Coach Daniel Martinez talks sports psychology

Photo+credit%3A+Nadia+Crawford

Photo credit: Nadia Crawford

Daniel Martinez is entering his fourth year as Trinity’s Head Strength & Conditioning Coach and Coordinator of the Sports Performance Center, as well as his first year as the Advisor for the Student-Athlete Advisory Committee (SAAC). Martinez holds an impressive resume, having worked with athletes in over 25 NCAA athletic programs and with professional strength & conditioning and sport science departments internationally. Martinez also competed in track & field at a collegiate level for the University of Texas-San Antonio (UTSA) and as an Olympic weightlifter.

Among his many certifications, Martinez has a minor in Sports Psychology and he is known for integrating sports psychology in his work with Trinity’s student-athletes. As we enter the Fall 2020 season without intercollegiate competition, Martinez gave some perspective about the role of sports psychology in athletics during a pandemic.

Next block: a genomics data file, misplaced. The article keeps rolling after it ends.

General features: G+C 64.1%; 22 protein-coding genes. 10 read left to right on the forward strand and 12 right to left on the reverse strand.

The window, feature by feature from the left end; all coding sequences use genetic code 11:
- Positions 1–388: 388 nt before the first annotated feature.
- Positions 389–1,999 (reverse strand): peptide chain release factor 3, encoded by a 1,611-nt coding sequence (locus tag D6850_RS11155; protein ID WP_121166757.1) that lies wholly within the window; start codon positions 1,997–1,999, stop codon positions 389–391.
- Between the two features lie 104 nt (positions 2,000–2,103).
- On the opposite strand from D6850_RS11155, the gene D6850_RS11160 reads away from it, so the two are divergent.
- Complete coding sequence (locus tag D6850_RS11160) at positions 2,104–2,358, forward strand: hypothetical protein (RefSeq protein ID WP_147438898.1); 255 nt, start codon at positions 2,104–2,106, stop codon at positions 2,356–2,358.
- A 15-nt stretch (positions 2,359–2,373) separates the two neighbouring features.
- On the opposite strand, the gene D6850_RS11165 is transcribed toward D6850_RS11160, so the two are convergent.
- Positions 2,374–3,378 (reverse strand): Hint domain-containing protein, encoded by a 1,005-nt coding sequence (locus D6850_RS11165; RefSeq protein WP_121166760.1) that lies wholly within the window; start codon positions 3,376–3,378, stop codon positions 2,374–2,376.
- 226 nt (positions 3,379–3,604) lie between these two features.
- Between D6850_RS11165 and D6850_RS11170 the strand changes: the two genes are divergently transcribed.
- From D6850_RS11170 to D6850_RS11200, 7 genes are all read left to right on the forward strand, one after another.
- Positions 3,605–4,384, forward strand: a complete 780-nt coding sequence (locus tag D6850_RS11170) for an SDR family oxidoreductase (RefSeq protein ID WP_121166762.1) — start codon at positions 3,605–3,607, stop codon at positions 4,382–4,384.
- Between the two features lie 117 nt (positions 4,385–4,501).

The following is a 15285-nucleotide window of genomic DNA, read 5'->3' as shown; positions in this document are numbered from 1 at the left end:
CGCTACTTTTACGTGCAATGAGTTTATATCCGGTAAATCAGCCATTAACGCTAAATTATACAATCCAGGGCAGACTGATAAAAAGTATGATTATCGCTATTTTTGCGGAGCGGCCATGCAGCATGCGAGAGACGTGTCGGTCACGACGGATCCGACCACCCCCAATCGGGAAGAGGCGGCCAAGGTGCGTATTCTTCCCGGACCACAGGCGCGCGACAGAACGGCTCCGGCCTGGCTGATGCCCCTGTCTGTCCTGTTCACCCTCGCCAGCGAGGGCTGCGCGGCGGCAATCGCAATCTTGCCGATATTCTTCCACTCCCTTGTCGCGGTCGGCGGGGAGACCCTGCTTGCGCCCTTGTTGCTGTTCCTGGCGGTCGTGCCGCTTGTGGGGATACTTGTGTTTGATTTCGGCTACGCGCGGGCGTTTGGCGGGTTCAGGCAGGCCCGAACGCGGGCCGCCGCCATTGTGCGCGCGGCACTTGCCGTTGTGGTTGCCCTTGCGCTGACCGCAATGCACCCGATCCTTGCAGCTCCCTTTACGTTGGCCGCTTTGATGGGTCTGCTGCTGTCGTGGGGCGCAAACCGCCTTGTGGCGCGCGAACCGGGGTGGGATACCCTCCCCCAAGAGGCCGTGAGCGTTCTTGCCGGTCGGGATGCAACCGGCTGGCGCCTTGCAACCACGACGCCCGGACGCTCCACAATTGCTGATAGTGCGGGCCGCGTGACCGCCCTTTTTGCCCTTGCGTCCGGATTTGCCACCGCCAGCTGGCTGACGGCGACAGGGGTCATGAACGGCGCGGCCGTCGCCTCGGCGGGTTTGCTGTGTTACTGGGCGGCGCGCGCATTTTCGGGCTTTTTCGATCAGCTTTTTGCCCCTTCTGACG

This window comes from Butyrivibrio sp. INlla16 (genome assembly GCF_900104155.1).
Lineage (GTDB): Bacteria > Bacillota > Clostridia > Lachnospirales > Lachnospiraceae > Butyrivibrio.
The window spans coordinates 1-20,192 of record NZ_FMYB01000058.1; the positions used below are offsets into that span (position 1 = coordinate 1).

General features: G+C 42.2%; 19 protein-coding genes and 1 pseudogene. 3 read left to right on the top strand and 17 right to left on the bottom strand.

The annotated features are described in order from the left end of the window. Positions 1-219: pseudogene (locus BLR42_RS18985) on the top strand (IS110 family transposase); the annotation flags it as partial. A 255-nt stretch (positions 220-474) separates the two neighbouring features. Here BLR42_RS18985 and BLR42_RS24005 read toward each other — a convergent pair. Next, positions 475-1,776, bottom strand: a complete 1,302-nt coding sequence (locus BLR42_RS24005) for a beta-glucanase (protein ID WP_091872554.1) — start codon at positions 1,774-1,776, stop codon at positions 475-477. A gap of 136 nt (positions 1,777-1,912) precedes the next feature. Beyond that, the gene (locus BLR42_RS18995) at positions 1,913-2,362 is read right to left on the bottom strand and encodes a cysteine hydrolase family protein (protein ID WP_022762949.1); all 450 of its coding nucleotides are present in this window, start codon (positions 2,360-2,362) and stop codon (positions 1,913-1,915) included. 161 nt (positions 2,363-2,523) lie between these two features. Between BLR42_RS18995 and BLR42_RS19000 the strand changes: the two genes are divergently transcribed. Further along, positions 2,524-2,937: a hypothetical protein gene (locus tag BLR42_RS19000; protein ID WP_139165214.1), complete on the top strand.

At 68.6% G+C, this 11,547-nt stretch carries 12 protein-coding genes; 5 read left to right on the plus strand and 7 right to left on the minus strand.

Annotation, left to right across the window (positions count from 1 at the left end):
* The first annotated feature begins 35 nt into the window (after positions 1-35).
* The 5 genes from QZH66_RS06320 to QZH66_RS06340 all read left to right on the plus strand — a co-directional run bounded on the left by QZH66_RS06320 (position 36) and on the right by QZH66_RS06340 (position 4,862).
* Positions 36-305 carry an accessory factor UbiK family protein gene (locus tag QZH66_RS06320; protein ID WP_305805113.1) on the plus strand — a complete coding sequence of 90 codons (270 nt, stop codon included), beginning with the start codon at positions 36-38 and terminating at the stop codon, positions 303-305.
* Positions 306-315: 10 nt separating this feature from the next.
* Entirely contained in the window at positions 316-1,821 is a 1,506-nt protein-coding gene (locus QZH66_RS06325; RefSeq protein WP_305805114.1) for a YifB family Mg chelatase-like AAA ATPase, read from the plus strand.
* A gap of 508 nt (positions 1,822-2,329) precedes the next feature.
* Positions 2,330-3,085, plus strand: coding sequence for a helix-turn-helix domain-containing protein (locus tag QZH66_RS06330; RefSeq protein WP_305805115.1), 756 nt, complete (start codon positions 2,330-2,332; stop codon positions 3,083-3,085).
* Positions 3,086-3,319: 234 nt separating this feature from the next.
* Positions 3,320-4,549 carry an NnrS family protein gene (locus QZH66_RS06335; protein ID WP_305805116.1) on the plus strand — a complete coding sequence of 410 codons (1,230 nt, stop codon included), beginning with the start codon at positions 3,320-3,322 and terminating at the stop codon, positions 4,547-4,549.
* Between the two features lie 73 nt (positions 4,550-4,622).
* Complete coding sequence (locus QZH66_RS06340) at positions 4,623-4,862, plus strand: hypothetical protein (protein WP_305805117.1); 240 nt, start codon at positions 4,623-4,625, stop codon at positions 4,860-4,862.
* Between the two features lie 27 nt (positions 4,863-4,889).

Photo credit: Nadia Crawford

photo provided by Daniel Martinez

What, in your experience, drives an athlete to grow and improve? Is it competition, success, community or something else entirely?

I think it can be influenced by all those things and more. If we attempt to reduce it to its essential nature, from a first-principles standpoint, I think we can have the biggest impact together if we can connect student-athletes with purpose, character and community/tribe. This has multiple levels across identity, as the big failure for many athletes, including myself in my time as a competitive athlete, is over-identifying with their identity as an athlete and leaving the practice of pushing one’s self to excel to that arena alone.